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Cornell v. United States

United States District Court, M.D. North Carolina

March 26, 2018



         In 2000, the petitioner Lewis Cornell was convicted of conspiracy to distribute crack cocaine and sentenced to 360 months of imprisonment. 1:00-CR-204-3 at Doc. 299. His sentence was later reduced to 240 months. Doc. 591. Last fall, he filed a “Motion for Modification or Reduction of Term of Imprisonment or Request that the Court Order the Federal Bureau of Prisons to Do So Pursuant to 18 U.S.C. § 3582(C)(1)(A), ” which the Clerk docketed in a new civil case as a petition pursuant to 28 U.S.C. § 2241. 1:17-CV-787 at Doc. 1.[1] He contends that he is entitled to “compassionate release” under the statutory provision authorizing the Director of the BOP to move for a modification on an inmate's sentence if “extraordinary and compelling reasons warrant such a reduction.” § 3582(c)(1)(A)(i).

         In his motion, Mr. Cornell asserts that the Court has jurisdiction to grant his motion and reduce his sentence because extraordinary reasons exist under Title 18 of the United States Code § 3582(c). Doc. 1 at 2. He asks the Court to reduce his sentence or to exercise its inherent power to recommend or direct the Director of the BOP to either agree to a sentence reduction or to file a motion to reduce his sentence. Doc. 1 at 9. He relies on United States v. Holloway, 68 F.Supp.3d 310, 311 (E.D.N.Y. 2014) and United States v. Fountain, No. CRIM. A. 91-63-16, 1993 WL 534219, at *1 (E.D. Pa. Dec. 17, 1993) for the proposition that the Court has inherent authority to recommend that the Director file the compassionate release motion.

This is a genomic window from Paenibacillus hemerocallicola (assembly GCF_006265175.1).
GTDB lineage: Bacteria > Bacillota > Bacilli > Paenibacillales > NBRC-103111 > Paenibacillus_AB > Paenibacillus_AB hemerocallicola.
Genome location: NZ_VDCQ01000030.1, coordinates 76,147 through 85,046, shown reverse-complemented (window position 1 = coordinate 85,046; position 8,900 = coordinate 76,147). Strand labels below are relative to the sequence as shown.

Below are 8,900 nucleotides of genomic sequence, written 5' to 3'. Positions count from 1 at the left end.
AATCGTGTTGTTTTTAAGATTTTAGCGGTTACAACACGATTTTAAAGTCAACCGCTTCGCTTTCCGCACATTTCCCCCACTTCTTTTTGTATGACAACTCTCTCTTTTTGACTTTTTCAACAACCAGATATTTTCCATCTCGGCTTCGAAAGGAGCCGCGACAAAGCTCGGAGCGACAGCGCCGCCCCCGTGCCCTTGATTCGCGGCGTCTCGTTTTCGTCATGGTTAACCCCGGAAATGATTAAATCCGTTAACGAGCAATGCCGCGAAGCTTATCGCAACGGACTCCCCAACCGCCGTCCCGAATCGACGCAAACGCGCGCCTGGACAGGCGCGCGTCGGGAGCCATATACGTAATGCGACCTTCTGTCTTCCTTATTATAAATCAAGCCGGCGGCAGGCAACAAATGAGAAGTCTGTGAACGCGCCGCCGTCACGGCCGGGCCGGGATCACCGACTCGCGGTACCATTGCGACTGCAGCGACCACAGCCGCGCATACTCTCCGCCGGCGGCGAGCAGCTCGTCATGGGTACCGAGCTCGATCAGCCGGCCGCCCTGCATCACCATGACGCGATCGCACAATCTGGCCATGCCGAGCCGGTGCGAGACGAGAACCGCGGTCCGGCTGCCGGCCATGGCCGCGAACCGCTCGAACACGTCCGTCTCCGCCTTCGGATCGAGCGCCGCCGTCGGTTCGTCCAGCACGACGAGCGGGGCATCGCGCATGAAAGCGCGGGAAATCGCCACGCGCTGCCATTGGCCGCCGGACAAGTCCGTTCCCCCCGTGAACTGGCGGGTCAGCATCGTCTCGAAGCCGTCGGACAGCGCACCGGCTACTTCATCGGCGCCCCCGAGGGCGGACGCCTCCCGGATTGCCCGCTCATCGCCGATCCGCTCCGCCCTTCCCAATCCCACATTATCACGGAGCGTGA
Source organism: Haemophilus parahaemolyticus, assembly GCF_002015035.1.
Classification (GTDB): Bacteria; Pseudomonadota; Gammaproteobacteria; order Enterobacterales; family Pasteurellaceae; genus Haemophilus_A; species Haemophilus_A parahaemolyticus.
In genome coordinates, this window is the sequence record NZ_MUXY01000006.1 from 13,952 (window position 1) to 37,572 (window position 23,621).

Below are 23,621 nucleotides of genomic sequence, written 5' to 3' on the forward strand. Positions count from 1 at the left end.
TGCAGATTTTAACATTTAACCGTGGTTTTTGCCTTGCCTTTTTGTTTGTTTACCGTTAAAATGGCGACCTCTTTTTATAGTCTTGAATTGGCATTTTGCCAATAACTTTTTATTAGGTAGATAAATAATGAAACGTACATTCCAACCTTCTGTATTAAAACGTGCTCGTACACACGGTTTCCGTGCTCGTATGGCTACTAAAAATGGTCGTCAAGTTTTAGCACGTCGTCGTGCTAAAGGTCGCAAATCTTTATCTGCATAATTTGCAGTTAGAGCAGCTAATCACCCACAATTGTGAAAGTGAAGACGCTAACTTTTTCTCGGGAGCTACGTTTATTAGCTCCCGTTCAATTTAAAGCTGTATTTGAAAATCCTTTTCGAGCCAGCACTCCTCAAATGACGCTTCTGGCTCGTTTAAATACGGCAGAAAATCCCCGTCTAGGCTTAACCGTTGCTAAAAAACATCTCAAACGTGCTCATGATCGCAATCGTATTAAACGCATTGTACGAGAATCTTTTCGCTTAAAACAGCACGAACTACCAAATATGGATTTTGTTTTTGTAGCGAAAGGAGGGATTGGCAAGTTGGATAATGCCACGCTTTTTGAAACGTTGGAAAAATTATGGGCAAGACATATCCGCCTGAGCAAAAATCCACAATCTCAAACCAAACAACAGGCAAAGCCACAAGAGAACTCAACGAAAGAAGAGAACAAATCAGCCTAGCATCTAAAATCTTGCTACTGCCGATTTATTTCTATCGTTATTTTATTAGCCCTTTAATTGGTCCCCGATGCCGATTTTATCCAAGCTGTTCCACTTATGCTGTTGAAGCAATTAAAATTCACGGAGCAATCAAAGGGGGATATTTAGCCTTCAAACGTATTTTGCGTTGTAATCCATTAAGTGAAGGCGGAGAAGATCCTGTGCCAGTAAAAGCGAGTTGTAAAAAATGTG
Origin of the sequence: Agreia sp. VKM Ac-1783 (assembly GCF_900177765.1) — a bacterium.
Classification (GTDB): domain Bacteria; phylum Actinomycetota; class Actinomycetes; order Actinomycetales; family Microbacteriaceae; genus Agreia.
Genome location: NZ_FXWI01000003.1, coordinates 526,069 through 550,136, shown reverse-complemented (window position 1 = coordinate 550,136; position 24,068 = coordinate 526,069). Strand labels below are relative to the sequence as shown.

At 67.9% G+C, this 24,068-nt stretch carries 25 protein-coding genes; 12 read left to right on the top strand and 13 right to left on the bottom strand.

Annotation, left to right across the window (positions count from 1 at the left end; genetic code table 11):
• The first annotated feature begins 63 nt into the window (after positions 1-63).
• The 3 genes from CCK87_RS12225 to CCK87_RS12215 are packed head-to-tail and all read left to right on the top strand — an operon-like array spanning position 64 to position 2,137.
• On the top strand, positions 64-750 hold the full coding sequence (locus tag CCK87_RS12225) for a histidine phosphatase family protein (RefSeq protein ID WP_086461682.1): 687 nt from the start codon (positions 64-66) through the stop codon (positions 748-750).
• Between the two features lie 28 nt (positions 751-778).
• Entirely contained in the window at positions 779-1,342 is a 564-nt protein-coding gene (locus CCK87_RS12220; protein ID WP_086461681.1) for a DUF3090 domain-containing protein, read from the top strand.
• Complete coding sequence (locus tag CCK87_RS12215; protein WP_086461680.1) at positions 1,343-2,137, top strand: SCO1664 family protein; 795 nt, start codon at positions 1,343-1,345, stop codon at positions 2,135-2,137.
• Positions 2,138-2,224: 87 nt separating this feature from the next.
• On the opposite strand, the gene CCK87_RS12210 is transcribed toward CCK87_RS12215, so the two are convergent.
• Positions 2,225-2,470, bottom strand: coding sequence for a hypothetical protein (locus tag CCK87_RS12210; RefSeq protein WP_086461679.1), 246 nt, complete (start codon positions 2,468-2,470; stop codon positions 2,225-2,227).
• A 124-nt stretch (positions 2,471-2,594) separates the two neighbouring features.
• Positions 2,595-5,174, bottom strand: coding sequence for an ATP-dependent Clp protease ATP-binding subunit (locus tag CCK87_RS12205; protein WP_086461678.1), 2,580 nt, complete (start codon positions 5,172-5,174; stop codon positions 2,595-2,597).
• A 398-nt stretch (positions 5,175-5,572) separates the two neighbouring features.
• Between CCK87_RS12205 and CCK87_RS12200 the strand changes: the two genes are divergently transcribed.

On January 3, 2018, the United States Magistrate Judge filed an Order and Recommendation, Doc. 3, pursuant to 28 U.S.C. § 636. The Magistrate Judge concluded that § 3582(c)(1)(A) only authorizes the Court to act when the Director of the Bureau of Prisons files a motion and found no statutory basis for the Court to “intervene in the process.” Doc. 3 at 1-2. The Magistrate Judge further concluded that to the extent Mr. Cornell was challenging the decision by the Director not to file such a motion, that issue could only be raised by a § 2241 petition for habeas corpus brought in the district where Mr. Cornell is in custody. Doc. 3 at 2-3. The Magistrate Judge recommended denial of the motion without prejudice to a § 2241 motion in the proper district. Doc. 3 at 3.